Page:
Britain to return two locks of hair taken from corpse of 19th century Ethiopian emperor


A British museum is to repatriate two locks of hair taken from the corpse of an Ethiopian emperor during one of the most colourful military campaigns of the Victorian era.

Monday’s decision by the National Army Museum in Chelsea marks the latest breakthrough in Ethiopia’s long campaign to reclaim hundreds of artefacts seized during Sir Robert Napier’s punitive expedition to Abyssinia in 1868.

The museum said it had agreed to an Ethiopian government request made last year to return the hair of Theodore II, who shot himself with a duelling pistol given to him by Queen Victoria rather than be captured by Napier’s forces.

“Having spent considerable time researching the provenance and cultural sensitivities around this matter, we believe the Ethiopian government claim to repatriate is reasonable,” Terri Dendy, a senior museum curator, said.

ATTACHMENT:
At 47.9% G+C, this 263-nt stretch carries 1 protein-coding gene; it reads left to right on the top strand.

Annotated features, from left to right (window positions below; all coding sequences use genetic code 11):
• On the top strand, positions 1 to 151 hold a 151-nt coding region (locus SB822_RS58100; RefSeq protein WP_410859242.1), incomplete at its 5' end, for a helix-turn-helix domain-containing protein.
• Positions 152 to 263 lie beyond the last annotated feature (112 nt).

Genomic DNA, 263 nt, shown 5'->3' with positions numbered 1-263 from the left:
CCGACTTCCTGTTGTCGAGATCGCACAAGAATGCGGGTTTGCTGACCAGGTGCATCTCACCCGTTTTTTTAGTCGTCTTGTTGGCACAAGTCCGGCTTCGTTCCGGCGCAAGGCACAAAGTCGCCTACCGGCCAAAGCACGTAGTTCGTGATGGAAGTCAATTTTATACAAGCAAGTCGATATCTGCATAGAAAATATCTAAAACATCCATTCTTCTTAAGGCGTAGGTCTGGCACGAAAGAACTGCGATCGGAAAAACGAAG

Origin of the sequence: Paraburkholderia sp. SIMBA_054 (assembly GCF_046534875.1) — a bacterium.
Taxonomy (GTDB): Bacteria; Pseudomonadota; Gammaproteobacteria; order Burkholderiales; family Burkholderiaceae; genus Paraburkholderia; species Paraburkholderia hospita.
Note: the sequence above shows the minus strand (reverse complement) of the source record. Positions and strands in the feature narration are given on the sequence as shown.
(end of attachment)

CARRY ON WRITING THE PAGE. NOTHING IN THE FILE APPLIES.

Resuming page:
The Ethiopian government welcomed the return of the braids, a move it hopes will precede the return of hundreds of other artefacts from the “Magdala Treasures” held in a dozen libraries and museums across Britain.

Last year, Tristram Hunt, director of the Victoria and Albert, raised the possibility of sending some of the museum’s Magdala artefacts, including the emperor’s gold crown and chalice, to Ethiopia on a long-term loan.


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